The Timely Adventures of Rachel Evans, Part 7: Nights On Broadway
January 11, 2012
"Rachel." Leigh poked her shoulder tentatively. "Rachel. Are you okay?"
Rachel shook herself. "Yeah, fine. Need coffee." Understatement.
"Come on." Leigh took her arm. "Maybe we can get Joe to give us some before we go to the theater."
Joe was, in fact, easily persuaded to get them both coffees at the diner. They drank it quickly while he finished the last of his kitchen duties. Rachel was still savoring the caffeine high as Leigh quizzed Joe on the way to the theater.
"So tell us again why you think they'll hire us? You don't even know if we've done any acting."
"You don't have to know how to act to just stand in the background," Joe said impatiently. "Look, just trust me on this. They'll want the pair of you," he grinned at both of them in a manner that he probably considered quite charming.
Leigh raised an eyebrow. "You don't think we'll actually get roles, do you?" She muttered in an aside to Rachel.
"Anything is possible in New York." Rachel stared up at the skyscrapers looming above their heads. "That's what's so great about it."
"If you start singing anything from Newsies, I will stab you and leave you in an alleyway." Leigh stuck her hands in her pockets.
"Newsies?" Joe inquired.
"A grand musical. One set right here in New York about the struggle of ordinary paperboys. It's not really well known yet," Rachel added hastily. She had to remember what not to mention. She didn't want to mess up the future so that one of Christian Bale's few singing ventures never happened.
"Never heard of it." Joe shrugged. "Here we are." He led them around the back and held the stage door with a flourish. "Ladies, welcome to our theater."
Rachel nudged Leigh with her elbow, unable to suppress a grin, and Leigh nudged her back warningly.
To Leigh’s surprise and dismay, and Rachel’s delight, the director took one look at them and said, "Get 'em into costume," before stalking off to yell at some stagehands who were mishandling the fake race horses.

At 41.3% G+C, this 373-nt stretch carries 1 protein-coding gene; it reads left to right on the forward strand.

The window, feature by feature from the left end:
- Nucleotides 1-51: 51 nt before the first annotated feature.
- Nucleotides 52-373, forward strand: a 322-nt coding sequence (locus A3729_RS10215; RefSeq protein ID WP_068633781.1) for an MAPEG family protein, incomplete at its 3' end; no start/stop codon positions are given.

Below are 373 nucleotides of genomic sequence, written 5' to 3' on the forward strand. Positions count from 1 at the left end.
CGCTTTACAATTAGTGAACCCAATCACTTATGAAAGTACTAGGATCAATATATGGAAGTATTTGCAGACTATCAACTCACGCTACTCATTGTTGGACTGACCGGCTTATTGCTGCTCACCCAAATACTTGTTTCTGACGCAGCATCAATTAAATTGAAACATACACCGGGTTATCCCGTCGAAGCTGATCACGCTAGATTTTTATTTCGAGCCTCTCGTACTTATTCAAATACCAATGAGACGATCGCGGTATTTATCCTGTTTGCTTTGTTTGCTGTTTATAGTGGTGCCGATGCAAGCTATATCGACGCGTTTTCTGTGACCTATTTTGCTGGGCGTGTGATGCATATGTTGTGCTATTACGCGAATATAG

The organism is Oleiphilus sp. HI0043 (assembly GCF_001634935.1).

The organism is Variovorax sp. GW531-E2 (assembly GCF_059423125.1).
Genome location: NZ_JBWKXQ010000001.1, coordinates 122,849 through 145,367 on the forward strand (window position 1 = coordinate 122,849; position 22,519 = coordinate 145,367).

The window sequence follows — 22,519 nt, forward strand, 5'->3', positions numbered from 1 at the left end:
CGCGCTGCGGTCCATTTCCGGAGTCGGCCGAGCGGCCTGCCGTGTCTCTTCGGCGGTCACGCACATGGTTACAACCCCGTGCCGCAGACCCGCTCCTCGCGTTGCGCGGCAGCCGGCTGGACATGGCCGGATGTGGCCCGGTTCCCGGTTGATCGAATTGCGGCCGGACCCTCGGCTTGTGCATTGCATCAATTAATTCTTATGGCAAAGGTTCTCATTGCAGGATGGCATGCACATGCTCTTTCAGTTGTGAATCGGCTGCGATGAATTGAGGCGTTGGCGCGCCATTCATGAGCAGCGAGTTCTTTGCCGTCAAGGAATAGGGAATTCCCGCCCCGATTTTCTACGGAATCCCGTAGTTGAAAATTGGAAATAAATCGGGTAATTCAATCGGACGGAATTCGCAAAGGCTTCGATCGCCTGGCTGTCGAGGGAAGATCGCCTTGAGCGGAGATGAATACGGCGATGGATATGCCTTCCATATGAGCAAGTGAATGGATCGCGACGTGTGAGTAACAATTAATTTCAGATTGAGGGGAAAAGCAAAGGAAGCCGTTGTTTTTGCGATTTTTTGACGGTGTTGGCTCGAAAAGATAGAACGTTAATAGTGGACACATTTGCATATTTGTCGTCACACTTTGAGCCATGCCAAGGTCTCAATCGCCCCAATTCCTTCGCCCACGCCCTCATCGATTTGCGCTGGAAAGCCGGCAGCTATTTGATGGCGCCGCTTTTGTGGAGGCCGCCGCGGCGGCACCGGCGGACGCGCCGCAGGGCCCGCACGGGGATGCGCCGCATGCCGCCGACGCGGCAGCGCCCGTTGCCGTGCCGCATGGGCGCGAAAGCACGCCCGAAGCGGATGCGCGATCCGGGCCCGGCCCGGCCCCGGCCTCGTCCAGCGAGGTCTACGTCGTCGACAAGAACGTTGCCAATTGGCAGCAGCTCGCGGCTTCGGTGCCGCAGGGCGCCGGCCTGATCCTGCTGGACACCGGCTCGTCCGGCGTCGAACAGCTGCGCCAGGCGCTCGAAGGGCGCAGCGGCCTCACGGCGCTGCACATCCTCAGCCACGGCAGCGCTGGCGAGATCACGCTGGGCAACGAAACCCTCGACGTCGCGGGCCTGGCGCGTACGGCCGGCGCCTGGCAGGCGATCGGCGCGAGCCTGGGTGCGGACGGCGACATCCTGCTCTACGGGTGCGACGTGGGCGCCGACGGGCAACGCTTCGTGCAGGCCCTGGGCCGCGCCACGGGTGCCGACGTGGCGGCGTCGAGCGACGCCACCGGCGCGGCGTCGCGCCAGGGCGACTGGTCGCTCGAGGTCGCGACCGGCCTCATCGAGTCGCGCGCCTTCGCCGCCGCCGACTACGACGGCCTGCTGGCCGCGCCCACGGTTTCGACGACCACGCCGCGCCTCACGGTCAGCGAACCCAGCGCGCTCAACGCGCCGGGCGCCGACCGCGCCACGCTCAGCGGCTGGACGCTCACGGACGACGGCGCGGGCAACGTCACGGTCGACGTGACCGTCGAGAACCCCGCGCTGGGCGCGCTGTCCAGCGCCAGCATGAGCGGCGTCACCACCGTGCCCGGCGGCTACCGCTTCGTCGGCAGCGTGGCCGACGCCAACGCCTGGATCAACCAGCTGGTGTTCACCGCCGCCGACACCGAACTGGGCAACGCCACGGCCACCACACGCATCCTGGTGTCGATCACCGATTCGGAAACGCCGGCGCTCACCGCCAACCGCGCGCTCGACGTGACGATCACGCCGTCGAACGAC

"That was it?" Rachel looked around. She'd thought they might have to sing a little something, and was fully prepared to keep hold of Leigh so she couldn't bolt, while singing 'Make 'Em Laugh,' which for some reason was the only song she could remember at the moment.
"That was it." Joe grinned. "Come on, I’ll take you to costuming. When they're done with you, I'll introduce you to Amanda; she’s one of the chorus in the first act, and the racetrack number. Maybe after rehearsal we could all go out for a nightcap?"
"Sounds good." Rachel said cheerfully. They didn't have to audition, which was better in the long run anyway and now they were going to be on Broadway. She pinched her arm, just testing herself. This might have been a really good dream. She couldn't remember the last time she fell asleep. She pinched harder.
"Rachel, stop pinching yourself. It's real." Leigh turned to Joe with an air of resignation. "Now, costuming?"
Costuming was a well-organized madhouse. People wandered in and out, in varying degrees of undress, mostly from the opening London street scenes. A lady in an austere black dress with a high bun eyed Rachel and Leigh critically. “I have no idea what you’re wearing, but take it off. Take it off now.”